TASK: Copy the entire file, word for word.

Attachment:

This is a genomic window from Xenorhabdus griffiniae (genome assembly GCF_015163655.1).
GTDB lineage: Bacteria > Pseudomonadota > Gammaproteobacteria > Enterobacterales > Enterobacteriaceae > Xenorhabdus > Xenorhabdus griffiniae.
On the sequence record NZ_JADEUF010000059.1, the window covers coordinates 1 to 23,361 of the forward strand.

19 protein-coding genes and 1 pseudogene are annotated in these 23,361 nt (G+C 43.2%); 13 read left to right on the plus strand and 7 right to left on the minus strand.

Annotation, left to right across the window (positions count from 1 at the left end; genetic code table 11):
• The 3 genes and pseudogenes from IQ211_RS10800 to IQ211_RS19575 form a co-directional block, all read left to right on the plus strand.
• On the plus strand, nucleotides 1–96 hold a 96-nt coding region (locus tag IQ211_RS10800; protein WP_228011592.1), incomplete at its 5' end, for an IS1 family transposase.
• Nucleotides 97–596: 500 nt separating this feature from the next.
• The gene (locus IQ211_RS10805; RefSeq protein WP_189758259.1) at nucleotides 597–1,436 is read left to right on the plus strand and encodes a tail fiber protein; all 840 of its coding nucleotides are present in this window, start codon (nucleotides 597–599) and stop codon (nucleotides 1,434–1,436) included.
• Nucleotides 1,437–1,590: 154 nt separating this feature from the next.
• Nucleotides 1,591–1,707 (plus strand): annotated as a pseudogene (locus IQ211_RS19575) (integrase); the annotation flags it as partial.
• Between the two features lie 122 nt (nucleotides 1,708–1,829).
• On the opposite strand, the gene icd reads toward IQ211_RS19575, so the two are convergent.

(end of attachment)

This is a genomic window from Xenorhabdus griffiniae (genome assembly GCF_015163655.1).
GTDB lineage: Bacteria > Pseudomonadota > Gammaproteobacteria > Enterobacterales > Enterobacteriaceae > Xenorhabdus > Xenorhabdus griffiniae.
On the sequence record NZ_JADEUF010000059.1, the window covers coordinates 1 to 23,361 of the forward strand.

19 protein-coding genes and 1 pseudogene are annotated in these 23,361 nt (G+C 43.2%); 13 read left to right on the plus strand and 7 right to left on the minus strand.

Annotation, left to right across the window (positions count from 1 at the left end; genetic code table 11):
• The 3 genes and pseudogenes from IQ211_RS10800 to IQ211_RS19575 form a co-directional block, all read left to right on the plus strand.
• On the plus strand, nucleotides 1–96 hold a 96-nt coding region (locus tag IQ211_RS10800; protein WP_228011592.1), incomplete at its 5' end, for an IS1 family transposase.
• Nucleotides 97–596: 500 nt separating this feature from the next.
• The gene (locus IQ211_RS10805; RefSeq protein WP_189758259.1) at nucleotides 597–1,436 is read left to right on the plus strand and encodes a tail fiber protein; all 840 of its coding nucleotides are present in this window, start codon (nucleotides 597–599) and stop codon (nucleotides 1,434–1,436) included.
• Nucleotides 1,437–1,590: 154 nt separating this feature from the next.
• Nucleotides 1,591–1,707 (plus strand): annotated as a pseudogene (locus IQ211_RS19575) (integrase); the annotation flags it as partial.
• Between the two features lie 122 nt (nucleotides 1,708–1,829).
• On the opposite strand, the gene icd reads toward IQ211_RS19575, so the two are convergent.